Soldiers, civilian employees lose their hair to help kids with cancer
March 25, 2010
- Haircuts to fight cancer
FORT WAINWRIGHT, Alaska -- Fort Wainwright Soldiers and members of the Firefighters Association got into the spirit of St. Patrick's Day by shaving their heads to increase awareness of childhood cancer and to raise funds for research.
The St. Baldrick's Foundation is the world's largest volunteer-driven fundraising event for childhood cancer research. The work "Baldrick" is a blend of the words bald and Patrick.
Traditionally fundraisers for this organization are held around St. Patrick's Day, as the first shaving of the heads was part of a St. Patrick's Day celebration. Shaving their heads is a sign of participant's solidarity with children who have lost their hair to cancer treatments.
More than a dozen Soldiers from 1st Battalion, 5th Infantry Regiment, 1st Stryker Brigade Combat Team, 25th Infantry Division, participated.
"Kids' cancer awareness is a great cause and I felt that our unit needed to get behind it... We've raised approximately $400, which isn't that much, but... every bit counts," said Spc. Adam Severson.
Close to two dozen members of the Fort Wainwright Firefighters Association participated in the event. The association was established so that firefighters who are federal employees could participate in fundraisers and other community events as a group, something they could not do wearing Fort Wainwright Fire Department gear.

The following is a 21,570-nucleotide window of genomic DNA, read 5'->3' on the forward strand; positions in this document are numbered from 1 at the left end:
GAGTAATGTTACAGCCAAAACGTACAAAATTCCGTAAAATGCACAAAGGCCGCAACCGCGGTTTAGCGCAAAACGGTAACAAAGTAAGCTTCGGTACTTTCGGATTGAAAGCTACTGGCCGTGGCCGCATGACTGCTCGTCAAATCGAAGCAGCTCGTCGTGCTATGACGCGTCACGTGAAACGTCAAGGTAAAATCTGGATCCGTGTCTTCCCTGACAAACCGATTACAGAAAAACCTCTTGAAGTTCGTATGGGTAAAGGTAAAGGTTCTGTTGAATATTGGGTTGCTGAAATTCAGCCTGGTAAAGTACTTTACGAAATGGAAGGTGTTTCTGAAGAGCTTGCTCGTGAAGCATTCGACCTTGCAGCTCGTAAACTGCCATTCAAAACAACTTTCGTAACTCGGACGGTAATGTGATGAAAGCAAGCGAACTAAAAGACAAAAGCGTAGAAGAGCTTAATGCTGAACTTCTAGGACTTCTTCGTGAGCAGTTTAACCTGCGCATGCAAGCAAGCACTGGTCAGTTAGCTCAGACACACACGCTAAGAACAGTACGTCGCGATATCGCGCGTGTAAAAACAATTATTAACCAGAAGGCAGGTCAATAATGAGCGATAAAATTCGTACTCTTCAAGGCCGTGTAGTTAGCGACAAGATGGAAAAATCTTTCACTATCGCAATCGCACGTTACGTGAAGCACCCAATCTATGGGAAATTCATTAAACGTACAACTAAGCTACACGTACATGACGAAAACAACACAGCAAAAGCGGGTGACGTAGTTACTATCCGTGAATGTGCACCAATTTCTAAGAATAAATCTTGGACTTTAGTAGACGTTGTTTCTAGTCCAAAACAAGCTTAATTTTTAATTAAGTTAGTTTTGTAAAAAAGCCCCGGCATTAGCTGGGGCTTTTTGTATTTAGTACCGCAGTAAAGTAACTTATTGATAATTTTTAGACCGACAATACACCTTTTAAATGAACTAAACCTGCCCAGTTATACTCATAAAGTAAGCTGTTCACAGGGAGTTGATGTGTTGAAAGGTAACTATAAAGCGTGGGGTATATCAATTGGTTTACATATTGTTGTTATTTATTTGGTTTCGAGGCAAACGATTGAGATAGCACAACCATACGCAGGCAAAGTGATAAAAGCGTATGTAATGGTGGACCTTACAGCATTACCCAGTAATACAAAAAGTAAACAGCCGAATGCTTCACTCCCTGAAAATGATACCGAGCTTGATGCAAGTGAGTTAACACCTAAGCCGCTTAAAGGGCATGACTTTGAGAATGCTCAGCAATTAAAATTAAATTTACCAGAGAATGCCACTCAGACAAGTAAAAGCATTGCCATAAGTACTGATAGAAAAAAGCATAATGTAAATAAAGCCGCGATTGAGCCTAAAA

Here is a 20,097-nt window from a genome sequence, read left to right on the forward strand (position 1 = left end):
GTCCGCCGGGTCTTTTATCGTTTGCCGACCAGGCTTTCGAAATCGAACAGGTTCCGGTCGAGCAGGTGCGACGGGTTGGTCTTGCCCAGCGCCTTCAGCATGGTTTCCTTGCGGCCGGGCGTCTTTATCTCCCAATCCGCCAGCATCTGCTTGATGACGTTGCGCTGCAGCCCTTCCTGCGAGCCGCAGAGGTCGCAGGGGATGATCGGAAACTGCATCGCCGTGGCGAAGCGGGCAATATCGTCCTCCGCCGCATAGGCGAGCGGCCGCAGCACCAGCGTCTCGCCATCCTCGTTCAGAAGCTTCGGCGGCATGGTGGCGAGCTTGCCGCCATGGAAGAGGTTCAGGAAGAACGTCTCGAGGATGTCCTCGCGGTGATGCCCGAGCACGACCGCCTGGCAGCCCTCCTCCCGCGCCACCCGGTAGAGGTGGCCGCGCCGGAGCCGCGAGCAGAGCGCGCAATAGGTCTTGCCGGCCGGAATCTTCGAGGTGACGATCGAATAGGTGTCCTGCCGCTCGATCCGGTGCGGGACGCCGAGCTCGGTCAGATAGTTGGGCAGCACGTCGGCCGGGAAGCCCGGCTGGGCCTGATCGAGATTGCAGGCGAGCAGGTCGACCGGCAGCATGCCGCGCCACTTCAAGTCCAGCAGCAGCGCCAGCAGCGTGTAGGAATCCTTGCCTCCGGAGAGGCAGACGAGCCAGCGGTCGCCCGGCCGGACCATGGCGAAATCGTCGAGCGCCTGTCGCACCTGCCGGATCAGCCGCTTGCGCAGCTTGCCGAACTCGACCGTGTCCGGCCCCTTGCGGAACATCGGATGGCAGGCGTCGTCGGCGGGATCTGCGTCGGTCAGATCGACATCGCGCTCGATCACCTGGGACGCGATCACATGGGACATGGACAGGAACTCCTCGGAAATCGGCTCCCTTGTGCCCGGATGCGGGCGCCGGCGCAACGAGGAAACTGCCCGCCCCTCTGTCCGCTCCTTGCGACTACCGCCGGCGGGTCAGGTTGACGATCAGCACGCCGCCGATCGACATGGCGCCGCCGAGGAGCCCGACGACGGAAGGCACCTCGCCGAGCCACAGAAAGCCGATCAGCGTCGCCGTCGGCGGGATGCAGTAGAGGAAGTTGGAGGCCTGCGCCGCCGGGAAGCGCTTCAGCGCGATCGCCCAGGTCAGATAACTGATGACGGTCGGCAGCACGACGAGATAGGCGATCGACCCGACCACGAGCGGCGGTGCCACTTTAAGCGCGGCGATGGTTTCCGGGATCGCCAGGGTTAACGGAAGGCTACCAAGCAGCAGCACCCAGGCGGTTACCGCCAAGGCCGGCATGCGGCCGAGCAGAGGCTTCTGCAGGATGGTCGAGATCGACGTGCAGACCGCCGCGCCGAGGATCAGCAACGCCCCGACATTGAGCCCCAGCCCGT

Justin Boddy is a Fort Wainwright firefighter and member of "Fraternal Order Of Leatherheads Society", an international organization for firefighters. The Farthest North F.O.O.L.S. chapter sponsors the local event.
Boddy has been the primary coordinator for the Fairbanks area St. Baldrick's fundraiser since 2006. He said that the Fort Wainwright Firefighters Association has been the top fundraiser for the last few years. This year they raised $6000.
Traditionally participants of this event are primarily emergency services workers, but there were also scouts, hairdressers and teachers who joined in the fun. Some of the participants were women, who if they have more than 8-inches of hair cut off can donate it to "Locks of Love," a charity that makes wigs for disadvantaged children who have lost their hair due to a medical cause.
Brandie Cortese, a commissary employee brought her daughters, Kylie, 7, and Kassadie, 6, out to the St. Baldrick's event and all three had their hair trimmed for "Locks of Love."
Spc. Keith Petty heard about the event from his Better Opportunity for Single Soldiers representative. "I just thought it was something I wanted to be a part of... to help out and raise money for kids with cancer couldn't be a better thing to do," said Petty. "Not only is it helping them, but it makes me feel good to be a part of something like this."